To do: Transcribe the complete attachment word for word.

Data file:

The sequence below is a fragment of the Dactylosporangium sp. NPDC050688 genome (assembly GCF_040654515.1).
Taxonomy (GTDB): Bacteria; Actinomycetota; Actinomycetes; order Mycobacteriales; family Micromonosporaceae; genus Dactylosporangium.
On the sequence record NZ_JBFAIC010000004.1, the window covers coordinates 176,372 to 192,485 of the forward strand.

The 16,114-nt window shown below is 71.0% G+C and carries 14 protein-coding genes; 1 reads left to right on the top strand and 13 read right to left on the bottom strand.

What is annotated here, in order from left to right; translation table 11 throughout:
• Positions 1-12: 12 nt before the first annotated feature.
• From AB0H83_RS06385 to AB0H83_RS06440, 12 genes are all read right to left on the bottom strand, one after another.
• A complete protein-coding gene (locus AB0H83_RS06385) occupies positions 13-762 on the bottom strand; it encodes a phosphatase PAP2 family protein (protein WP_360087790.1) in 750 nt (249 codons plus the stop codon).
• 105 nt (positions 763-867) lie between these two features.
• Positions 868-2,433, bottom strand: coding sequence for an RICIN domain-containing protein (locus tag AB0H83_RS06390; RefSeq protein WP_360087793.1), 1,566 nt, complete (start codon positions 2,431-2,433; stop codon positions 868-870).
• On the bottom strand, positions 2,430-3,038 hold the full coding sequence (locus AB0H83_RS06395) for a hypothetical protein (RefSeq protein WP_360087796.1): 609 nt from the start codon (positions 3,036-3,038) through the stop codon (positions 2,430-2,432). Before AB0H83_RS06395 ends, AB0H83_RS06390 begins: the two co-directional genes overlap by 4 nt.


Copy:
The sequence below is a fragment of the Dactylosporangium sp. NPDC050688 genome (assembly GCF_040654515.1).
Taxonomy (GTDB): Bacteria; Actinomycetota; Actinomycetes; order Mycobacteriales; family Micromonosporaceae; genus Dactylosporangium.
On the sequence record NZ_JBFAIC010000004.1, the window covers coordinates 176,372 to 192,485 of the forward strand.

The 16,114-nt window shown below is 71.0% G+C and carries 14 protein-coding genes; 1 reads left to right on the top strand and 13 read right to left on the bottom strand.

What is annotated here, in order from left to right; translation table 11 throughout:
• Positions 1-12: 12 nt before the first annotated feature.
• From AB0H83_RS06385 to AB0H83_RS06440, 12 genes are all read right to left on the bottom strand, one after another.
• A complete protein-coding gene (locus AB0H83_RS06385) occupies positions 13-762 on the bottom strand; it encodes a phosphatase PAP2 family protein (protein WP_360087790.1) in 750 nt (249 codons plus the stop codon).
• 105 nt (positions 763-867) lie between these two features.
• Positions 868-2,433, bottom strand: coding sequence for an RICIN domain-containing protein (locus tag AB0H83_RS06390; RefSeq protein WP_360087793.1), 1,566 nt, complete (start codon positions 2,431-2,433; stop codon positions 868-870).
• On the bottom strand, positions 2,430-3,038 hold the full coding sequence (locus AB0H83_RS06395) for a hypothetical protein (RefSeq protein WP_360087796.1): 609 nt from the start codon (positions 3,036-3,038) through the stop codon (positions 2,430-2,432). Before AB0H83_RS06395 ends, AB0H83_RS06390 begins: the two co-directional genes overlap by 4 nt.